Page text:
Corsicana Police Chief G.M. Cox was pleased with the city council’s decision on his proposed ordinance to allow stiffer penalties for individuals and businesses that continually report false alarms.

It did not take council members long to unanimously approve the new charges.

Cox approached the council with a growing problem within his department.

“Less than one percent of all alarm calls are real,” the chief said.

The chief said a lot of manpower is wasted on each false alarm. Routinely two officers become obligated to respond to the call, which in turn makes an already small department even smaller.

Cox said despite the fact that most alarms were triggered accidentally, it still costs tax-payers money as well as tying up officers.

Currently, only after the fifth alarm are customers charged. After the fifth false alarm, $25 is billed.

Under the new approved ordinance, all customers of security companies, residential or commercial, will receive three free false alarms. For the fourth and fifth false alarm, there will be a $50 fee. On the sixth and seventh false alarm, the penalty jumps to $75 fee. For eight and more false alarms, a $100 fee per alarm will be charged.

Councilwoman Ruby Williams asked Cox if any of the false alarms came from homes in close proximity to the railroad tracks.

Cox responded by saying it has not been an issue and that sensitivity settings on the alarm systems can be modified to avoid this issue.

The chief mentioned some of the reasons for why he proposed the ordinance.

“No. 1, 99 percent of alarms are false. Secondly, most of the time complacency sets in with the officers responding to an alarm since there are so many false alarms. That creates a serious safety issue,” Cox said.

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AJ Narasimhan can be reached via e-mail at ajn@corsicanadailysun.com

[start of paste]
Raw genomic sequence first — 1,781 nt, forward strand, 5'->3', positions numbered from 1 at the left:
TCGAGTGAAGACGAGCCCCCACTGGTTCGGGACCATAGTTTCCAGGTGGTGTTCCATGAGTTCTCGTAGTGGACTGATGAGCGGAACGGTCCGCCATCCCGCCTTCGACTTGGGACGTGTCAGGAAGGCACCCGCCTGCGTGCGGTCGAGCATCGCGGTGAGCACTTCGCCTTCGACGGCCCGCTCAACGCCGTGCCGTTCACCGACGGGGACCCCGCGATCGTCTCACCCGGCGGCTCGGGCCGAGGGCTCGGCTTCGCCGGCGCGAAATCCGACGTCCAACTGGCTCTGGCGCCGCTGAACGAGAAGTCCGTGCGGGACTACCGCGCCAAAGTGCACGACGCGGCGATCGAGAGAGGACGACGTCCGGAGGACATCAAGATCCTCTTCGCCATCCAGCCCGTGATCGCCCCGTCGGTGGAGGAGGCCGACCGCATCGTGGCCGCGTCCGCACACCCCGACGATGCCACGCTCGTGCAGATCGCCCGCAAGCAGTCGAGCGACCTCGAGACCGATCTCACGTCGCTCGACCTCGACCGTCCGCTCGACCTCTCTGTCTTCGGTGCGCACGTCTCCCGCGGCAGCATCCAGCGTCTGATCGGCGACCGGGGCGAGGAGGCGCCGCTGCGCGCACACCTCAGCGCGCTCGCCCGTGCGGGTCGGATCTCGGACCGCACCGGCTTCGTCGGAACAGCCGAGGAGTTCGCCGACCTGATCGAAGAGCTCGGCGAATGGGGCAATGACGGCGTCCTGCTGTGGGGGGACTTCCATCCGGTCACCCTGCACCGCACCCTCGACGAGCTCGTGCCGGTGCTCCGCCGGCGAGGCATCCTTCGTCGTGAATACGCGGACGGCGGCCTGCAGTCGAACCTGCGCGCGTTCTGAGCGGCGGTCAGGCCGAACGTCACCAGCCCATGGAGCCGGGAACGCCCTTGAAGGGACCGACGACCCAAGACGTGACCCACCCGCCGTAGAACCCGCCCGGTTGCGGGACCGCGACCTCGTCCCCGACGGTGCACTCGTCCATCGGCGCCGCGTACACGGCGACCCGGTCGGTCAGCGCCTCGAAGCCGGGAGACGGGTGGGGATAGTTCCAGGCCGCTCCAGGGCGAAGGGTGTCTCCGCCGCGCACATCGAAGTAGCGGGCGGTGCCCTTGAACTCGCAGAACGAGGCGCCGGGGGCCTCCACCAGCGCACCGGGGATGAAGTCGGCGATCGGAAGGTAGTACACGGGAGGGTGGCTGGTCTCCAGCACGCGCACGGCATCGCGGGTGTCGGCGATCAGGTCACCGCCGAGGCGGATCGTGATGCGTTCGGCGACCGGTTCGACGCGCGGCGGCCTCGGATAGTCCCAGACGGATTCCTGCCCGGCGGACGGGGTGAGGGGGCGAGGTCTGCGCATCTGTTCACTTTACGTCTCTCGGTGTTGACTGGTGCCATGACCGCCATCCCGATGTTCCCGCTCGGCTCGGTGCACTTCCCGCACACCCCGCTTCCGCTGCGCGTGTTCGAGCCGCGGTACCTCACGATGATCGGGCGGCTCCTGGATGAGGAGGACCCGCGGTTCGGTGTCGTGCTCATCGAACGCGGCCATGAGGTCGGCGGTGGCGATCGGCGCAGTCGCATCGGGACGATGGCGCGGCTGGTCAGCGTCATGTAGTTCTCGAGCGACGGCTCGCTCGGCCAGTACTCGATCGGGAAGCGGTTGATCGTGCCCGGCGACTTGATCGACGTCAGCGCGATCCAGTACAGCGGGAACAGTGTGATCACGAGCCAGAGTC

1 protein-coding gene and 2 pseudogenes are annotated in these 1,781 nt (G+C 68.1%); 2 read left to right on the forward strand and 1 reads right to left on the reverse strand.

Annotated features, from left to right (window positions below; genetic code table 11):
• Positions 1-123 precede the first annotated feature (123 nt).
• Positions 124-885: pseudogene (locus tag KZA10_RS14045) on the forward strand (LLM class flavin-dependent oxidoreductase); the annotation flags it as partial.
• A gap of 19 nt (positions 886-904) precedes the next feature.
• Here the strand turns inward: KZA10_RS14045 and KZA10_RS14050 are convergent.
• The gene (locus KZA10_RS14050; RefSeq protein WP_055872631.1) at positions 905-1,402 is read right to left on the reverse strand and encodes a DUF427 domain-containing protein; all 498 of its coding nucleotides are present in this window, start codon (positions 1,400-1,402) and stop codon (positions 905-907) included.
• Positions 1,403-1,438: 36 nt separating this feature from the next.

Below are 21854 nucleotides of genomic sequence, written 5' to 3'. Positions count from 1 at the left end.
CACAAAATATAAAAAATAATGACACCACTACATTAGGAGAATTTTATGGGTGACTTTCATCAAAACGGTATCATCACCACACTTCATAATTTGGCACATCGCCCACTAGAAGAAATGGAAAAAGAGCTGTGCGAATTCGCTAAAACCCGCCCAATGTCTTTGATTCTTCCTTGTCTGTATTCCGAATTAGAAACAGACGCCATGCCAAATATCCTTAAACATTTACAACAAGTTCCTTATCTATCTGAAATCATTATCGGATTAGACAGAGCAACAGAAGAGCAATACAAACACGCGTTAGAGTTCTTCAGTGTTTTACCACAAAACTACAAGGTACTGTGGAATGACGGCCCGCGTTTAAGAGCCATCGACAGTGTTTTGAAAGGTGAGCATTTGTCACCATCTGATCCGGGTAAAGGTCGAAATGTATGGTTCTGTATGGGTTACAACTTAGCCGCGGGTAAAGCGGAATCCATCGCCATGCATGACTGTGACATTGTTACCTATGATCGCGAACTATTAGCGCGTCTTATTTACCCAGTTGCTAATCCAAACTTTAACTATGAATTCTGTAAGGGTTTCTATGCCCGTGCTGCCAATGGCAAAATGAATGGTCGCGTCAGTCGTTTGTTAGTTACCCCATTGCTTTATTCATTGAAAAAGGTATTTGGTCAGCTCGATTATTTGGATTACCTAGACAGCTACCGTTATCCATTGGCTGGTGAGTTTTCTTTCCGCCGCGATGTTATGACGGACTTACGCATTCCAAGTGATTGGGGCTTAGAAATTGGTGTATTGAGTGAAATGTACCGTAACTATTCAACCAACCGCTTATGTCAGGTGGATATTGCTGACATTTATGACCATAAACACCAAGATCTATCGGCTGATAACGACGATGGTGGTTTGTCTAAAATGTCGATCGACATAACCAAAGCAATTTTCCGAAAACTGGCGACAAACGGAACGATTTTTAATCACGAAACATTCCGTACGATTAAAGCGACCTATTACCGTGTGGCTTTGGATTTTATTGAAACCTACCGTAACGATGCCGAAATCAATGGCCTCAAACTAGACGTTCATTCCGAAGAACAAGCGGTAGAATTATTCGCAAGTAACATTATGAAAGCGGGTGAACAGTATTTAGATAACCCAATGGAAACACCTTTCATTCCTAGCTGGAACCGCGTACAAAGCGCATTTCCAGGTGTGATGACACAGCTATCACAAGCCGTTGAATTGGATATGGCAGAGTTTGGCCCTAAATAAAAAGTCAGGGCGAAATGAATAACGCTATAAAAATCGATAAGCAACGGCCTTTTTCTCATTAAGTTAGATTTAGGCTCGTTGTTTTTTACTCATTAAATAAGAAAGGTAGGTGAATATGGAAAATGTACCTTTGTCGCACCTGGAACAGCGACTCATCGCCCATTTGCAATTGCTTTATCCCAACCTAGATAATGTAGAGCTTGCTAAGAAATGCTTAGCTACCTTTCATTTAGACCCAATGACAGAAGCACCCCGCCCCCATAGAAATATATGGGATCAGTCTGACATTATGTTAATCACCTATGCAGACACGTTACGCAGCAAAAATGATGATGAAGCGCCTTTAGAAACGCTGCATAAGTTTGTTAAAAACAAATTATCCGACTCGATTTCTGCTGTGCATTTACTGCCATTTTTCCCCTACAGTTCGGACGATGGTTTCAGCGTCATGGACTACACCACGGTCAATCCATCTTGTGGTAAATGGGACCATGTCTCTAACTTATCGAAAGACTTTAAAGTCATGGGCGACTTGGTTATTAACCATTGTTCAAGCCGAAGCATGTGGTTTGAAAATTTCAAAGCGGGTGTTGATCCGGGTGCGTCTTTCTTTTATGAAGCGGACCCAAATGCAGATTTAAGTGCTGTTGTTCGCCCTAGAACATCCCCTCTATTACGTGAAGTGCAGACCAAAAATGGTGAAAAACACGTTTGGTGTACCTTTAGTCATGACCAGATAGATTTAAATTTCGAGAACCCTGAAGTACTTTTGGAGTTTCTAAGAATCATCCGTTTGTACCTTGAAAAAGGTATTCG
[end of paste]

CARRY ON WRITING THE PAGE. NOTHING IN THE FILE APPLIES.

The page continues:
CITY MEETING BRIEFS

By AJ Narasimhan/Daily Sun Staff Writer



Atmos Energy rate increase denied

City council members unanimously denied the rate increase by Atmos Energy Tuesday night. City Manager Connie Standridge said it was advised by the city’s legal department to deny the increase.



Plumbing, electrical codes modified

Both the electrical code as well as the international plumbing code were modified at the council meeting Tuesday night. City Inspector Richard Tate relayed to council members the need to modify the city electrical code to match up with state regulations.



Council asks county for help

Council members unanimously approved the city’s request for the county to declare an outdoor watering ban once severe drought conditions are reached and provide assistance with enforcement. Currently the city has no jurisdiction to enforce water restrictions in the county.



Williams celebrates a milestone

Pct. 2 Councilwoman Ruby Williams celebrated one year on the job with the city council Tuesday night. Williams replaced Emmaline Gonzalez in 2005. Mayor C.L “Buster” Brown said he has been “absolutely delighted with Ruby and she is a joy to be around.”

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